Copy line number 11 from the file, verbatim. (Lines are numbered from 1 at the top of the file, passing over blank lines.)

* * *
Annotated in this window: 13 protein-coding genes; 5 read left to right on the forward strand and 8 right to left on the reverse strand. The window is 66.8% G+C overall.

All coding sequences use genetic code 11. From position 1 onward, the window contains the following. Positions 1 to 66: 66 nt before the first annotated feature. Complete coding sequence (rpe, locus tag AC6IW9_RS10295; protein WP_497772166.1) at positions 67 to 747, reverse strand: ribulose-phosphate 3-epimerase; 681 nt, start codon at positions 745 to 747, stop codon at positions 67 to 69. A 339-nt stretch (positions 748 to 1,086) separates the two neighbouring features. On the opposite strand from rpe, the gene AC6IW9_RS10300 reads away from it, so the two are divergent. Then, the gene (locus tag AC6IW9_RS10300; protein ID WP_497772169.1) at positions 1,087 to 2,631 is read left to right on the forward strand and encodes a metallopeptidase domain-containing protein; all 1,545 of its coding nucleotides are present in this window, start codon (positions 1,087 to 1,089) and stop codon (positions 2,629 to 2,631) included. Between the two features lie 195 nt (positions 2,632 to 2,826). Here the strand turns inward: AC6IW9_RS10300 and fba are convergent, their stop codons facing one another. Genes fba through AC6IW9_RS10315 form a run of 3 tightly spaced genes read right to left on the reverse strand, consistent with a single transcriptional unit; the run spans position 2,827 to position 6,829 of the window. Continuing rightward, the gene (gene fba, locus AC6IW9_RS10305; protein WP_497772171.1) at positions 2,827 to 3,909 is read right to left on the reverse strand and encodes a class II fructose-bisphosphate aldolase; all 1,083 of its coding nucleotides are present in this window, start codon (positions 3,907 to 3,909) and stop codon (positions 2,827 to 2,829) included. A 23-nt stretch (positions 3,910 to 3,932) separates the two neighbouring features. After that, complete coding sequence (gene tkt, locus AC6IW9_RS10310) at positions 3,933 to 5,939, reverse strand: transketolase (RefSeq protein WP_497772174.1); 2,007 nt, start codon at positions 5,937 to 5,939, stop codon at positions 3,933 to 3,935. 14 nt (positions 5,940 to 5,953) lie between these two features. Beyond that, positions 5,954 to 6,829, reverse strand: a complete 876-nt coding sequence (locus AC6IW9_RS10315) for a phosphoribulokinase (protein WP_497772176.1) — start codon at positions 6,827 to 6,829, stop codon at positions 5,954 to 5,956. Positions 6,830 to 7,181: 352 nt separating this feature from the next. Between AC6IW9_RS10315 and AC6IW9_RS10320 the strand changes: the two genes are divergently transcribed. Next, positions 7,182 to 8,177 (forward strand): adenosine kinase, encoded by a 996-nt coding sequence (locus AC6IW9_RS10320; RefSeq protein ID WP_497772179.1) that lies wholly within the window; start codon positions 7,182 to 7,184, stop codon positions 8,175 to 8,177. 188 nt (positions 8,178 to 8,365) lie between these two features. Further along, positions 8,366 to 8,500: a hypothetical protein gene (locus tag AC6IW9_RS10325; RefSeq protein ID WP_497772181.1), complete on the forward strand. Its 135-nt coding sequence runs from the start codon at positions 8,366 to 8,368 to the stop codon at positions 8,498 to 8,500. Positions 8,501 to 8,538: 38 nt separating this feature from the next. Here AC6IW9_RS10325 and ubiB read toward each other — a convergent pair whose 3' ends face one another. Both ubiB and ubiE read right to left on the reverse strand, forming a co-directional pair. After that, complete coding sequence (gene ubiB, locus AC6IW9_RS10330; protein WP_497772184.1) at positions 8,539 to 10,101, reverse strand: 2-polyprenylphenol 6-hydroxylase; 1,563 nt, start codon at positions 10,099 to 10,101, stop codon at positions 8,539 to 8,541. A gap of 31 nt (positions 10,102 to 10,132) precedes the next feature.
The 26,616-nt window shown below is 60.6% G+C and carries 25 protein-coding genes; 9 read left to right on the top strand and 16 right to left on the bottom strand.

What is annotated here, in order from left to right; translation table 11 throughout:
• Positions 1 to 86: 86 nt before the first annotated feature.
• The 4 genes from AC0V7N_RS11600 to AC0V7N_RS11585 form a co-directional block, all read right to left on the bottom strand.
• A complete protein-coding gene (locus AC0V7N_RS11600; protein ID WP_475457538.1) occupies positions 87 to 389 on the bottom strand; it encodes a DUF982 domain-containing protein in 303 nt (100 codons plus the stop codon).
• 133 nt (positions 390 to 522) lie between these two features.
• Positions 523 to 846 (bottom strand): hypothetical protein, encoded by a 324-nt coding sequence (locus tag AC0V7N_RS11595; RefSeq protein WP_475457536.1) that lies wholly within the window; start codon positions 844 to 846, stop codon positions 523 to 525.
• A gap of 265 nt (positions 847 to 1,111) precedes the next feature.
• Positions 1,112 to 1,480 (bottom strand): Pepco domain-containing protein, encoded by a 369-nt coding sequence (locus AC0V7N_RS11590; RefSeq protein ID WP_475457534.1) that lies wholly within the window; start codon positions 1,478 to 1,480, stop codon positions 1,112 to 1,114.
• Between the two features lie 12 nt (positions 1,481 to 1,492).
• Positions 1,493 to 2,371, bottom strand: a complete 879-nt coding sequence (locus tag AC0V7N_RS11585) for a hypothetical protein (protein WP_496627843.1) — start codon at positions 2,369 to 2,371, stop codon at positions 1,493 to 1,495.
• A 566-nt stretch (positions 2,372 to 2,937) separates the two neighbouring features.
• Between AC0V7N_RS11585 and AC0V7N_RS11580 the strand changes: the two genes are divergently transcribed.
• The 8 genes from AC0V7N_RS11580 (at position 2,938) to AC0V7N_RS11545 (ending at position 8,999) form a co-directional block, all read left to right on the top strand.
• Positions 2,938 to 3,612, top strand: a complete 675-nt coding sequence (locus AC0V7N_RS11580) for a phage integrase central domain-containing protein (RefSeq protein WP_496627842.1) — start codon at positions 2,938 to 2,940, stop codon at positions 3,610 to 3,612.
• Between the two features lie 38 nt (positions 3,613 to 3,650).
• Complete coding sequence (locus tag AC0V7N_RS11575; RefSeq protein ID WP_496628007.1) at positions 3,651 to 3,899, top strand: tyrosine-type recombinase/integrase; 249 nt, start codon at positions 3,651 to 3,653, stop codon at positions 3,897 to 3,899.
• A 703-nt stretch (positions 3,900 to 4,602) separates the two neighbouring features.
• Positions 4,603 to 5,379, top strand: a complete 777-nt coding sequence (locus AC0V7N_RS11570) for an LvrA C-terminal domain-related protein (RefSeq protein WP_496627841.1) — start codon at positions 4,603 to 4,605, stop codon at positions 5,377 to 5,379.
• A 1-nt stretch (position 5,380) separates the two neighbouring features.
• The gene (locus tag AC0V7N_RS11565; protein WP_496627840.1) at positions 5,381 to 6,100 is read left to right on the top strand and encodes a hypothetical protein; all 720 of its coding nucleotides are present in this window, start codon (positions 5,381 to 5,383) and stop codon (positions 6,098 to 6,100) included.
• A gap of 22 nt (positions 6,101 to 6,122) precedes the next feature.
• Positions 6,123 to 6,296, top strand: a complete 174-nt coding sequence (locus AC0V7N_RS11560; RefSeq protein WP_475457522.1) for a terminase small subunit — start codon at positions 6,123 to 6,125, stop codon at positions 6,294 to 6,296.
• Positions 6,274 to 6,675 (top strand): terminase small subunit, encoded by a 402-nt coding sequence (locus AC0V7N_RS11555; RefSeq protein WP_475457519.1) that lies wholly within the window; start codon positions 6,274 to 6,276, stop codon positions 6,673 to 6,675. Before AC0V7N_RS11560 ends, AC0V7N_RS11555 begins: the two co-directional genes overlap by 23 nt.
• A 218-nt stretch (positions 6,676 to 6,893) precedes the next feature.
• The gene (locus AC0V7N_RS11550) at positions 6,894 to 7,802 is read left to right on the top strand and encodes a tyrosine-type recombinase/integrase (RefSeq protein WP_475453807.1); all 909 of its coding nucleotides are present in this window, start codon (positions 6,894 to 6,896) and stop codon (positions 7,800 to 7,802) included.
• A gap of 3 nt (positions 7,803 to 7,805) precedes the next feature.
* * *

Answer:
• Positions 1,112 to 1,480 (bottom strand): Pepco domain-containing protein, encoded by a 369-nt coding sequence (locus AC0V7N_RS11590; RefSeq protein ID WP_475457534.1) that lies wholly within the window; start codon positions 1,478 to 1,480, stop codon positions 1,112 to 1,114.